If the pandemic taught us one thing at all about pro wrestling, it's that even an apocalypse-adjacent event really can't stop promoters finding ways to make folk in their undies fake fight for television networks.
If we learned two things though, the other would be the vital, crucial importance of fans being attendance. AEW roared back into life as the summer months permitted the opening of turnstiles stateside even if arenas have since developed a bit of a dudebro stench. WWE did too, to be fair to them, though some of those roars sounded a little more like hairdryers, or worse, the droning tones that inhabited the ThunderDome during some of the saddest months of all our lives.
Regardless of the better and worse of it all, the mere fact that actual people returned to make actual noise was a reminder of the actual reason for a pro wrestling match to exist. The emotions inspired brought the entire business back to life, and then one week on Raw a Becky Lynch fan was so distracting during a Liv Morgan promo that the babyface's speech was completely derailed by the sight of the superfan Kevin Dunn simply couldn't shoot around.
Visuals like this are amongst the very best for viewers, no matter how much WWE try to curate every aspect of their content masquerading as a wrestling show. They're unique, funny, and real. And the audio equivalents are even better...
8. New York - So Cold As Ice They Named It Twice
WWE used to move at a pace beyond the absolutely glacial one it trundles along at in 2022.
In 1993, if a wrestler had been around for as long as Dolph Ziggler has today, he'd have been fighting Bob Backlund for the WWE Championship in 1979. The same Bob Backlund who was reintroduced during this time period as if he'd just been discovered under a Leicestershire car park by Time Team with little brushes and trowels.
Vince McMahon hadn't called his newest mostly-Hogan free roster the "New Generation" yet, but that's precisely where his company and the industry at large appeared to be trending, and the very un-WWE Monday Night Raw was further reflection of a shapeshifting time.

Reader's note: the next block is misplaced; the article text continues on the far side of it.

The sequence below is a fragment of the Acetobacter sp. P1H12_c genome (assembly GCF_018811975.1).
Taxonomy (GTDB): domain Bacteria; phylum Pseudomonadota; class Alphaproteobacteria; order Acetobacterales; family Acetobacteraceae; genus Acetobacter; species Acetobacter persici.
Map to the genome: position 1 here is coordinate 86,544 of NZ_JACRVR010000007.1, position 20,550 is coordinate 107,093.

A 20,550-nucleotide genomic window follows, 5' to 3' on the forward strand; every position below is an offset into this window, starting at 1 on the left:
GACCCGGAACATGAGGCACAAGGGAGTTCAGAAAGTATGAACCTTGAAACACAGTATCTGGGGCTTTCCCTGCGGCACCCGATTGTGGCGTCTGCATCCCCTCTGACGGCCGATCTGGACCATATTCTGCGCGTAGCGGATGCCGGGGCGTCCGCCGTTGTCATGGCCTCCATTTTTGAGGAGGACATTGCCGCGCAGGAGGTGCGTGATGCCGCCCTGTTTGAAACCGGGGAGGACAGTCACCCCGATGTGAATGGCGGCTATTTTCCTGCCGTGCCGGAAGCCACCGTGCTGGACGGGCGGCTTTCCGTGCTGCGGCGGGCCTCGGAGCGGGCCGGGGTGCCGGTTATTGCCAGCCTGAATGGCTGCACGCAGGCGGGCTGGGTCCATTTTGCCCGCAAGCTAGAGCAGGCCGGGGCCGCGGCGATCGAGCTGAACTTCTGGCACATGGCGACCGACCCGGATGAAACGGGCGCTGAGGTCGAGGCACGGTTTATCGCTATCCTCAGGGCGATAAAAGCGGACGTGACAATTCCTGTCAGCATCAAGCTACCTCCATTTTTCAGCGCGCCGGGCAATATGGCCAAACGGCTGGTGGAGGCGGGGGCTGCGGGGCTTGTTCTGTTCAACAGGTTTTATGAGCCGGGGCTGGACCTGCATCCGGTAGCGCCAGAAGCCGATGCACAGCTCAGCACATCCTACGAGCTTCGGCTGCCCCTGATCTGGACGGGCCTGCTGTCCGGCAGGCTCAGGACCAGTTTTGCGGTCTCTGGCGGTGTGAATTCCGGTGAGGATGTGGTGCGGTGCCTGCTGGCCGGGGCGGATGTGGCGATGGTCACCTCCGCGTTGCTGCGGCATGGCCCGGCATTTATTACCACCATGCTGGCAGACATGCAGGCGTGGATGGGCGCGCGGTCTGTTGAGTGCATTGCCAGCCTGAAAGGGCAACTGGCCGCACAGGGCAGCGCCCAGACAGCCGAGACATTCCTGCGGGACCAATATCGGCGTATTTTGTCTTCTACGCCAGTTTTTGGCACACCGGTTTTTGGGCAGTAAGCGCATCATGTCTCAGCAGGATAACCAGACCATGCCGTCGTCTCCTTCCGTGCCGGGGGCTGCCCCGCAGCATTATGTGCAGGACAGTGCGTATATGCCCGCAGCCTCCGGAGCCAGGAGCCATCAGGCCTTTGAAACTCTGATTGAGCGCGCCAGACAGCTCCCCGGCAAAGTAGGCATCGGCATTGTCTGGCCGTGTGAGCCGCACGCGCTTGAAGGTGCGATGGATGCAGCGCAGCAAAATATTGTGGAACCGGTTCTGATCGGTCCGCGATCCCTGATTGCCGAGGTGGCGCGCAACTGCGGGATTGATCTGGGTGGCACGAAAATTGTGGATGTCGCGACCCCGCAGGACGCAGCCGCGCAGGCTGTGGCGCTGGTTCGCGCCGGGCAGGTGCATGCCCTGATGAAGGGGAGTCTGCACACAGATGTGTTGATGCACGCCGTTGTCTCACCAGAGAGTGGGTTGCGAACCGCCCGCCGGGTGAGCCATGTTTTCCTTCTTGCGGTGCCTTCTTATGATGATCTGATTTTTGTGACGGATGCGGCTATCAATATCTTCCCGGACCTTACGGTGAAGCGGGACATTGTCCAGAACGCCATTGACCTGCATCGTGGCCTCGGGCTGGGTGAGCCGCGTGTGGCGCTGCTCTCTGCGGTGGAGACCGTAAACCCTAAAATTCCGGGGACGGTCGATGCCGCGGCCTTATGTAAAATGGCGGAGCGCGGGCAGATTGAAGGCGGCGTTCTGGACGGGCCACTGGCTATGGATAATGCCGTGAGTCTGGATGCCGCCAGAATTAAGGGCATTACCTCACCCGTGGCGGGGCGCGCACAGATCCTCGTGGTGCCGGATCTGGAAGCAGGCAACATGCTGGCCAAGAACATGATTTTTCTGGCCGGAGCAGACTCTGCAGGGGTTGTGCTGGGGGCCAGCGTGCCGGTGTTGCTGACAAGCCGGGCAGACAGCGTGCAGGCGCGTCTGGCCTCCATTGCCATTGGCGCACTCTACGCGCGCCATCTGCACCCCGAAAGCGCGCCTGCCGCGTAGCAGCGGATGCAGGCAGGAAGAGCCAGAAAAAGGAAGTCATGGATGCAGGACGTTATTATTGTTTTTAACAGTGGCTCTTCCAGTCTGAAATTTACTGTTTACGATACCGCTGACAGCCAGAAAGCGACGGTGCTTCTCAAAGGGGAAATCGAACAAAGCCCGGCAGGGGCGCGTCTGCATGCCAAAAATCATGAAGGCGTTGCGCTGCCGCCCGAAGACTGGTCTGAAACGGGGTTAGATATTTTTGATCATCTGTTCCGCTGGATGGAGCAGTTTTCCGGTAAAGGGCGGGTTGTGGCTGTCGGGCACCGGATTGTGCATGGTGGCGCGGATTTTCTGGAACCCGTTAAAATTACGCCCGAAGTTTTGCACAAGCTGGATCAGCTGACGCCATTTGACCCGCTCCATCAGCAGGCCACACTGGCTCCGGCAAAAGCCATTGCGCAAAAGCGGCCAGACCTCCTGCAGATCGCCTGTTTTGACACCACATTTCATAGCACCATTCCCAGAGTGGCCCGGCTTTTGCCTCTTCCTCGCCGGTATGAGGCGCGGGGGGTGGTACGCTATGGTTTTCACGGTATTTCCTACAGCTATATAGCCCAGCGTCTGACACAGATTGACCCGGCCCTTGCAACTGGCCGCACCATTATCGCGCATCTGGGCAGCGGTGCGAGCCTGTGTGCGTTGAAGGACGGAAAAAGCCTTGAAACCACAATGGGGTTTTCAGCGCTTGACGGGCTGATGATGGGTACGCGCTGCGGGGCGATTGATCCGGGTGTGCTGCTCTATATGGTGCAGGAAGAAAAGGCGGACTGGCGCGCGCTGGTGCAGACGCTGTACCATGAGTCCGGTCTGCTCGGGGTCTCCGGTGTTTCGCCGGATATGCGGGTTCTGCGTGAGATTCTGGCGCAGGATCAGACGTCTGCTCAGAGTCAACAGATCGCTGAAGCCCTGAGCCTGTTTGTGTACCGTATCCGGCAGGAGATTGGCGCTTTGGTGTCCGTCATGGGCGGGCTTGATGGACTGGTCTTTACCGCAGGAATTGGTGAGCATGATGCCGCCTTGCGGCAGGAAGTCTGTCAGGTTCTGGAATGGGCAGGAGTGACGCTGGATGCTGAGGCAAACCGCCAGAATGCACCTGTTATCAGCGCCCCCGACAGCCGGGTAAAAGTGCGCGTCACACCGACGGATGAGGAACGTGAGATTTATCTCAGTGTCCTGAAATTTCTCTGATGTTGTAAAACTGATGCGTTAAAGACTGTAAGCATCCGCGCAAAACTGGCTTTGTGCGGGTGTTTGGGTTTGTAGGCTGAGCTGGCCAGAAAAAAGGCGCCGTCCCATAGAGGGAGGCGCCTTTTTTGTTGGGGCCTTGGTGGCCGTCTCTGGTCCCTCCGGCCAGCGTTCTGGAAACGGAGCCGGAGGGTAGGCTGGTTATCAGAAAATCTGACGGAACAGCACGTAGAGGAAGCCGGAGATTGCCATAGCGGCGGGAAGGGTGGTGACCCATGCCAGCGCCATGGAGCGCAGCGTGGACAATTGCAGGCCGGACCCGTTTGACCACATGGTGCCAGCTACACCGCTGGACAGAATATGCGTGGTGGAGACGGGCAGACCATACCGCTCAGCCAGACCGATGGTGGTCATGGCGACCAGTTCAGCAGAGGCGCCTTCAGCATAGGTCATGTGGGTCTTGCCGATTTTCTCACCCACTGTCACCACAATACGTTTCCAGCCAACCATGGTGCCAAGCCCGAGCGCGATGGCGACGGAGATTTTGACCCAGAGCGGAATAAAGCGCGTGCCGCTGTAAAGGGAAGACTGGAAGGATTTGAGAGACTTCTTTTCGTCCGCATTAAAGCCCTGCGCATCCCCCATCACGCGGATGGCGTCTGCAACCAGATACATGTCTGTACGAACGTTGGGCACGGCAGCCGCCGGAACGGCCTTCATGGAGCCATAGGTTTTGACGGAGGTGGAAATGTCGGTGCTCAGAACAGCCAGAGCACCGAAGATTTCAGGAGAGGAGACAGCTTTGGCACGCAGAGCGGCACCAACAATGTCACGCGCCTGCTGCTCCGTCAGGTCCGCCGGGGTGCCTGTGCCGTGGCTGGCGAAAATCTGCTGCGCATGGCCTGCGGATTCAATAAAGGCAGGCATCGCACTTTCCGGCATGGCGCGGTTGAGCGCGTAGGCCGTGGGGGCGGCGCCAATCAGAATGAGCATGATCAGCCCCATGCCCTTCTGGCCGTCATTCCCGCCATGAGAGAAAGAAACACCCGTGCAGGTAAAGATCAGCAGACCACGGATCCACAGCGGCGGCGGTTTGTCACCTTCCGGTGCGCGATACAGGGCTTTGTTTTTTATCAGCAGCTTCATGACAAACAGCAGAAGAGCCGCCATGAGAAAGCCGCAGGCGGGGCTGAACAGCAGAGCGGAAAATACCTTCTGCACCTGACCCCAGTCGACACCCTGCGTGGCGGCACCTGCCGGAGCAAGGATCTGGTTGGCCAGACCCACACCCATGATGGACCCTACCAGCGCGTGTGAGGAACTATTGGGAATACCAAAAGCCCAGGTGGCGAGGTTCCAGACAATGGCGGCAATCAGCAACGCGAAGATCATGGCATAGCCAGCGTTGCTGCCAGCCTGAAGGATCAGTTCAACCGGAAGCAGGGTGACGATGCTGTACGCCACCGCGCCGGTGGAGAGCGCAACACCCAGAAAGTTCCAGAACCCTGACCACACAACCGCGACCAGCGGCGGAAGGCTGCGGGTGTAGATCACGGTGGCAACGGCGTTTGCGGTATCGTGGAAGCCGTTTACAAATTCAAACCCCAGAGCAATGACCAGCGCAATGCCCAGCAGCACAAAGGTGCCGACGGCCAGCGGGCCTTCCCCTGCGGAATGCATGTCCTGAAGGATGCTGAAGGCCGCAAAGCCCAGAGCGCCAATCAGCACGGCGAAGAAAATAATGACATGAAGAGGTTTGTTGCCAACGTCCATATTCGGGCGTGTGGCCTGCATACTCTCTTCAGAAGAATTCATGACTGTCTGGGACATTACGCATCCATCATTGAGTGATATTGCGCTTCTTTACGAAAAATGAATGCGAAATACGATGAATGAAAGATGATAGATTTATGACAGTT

Removed from the bright lights and glossy overcoat of the old Superstars/Challenge mega-tapings, Raw's edgier feel came thanks to an intimate Manhattan Centre setting. Particularly during the weeks it was live. All that's to say 1980s staple Brutus Beefcake wasn't exactly received as an iconic figure when he poured his heart out during a brief return to screens ahead of a WrestleMania IX run alongside old buddy Hulk Hogan.
He spoke on injuries, the ones accrued on the road and near-fatal ones caused by a 1990 parasailing accident. He talked about professional panic, the prospect of never earning a living again cuttin' and struttin' and being with the fans. And he spoke of personal strife, with the breakdown of his marriage compounding on and off-field problems made that little bit better by an improbable and impending return.
Gut-wrenching. Or it was, until one New Yorker stuck a knife direct into the gaping wound with a loud "KILL YOURSELF!" request. The City That Never Sleeps was wide awake for this one.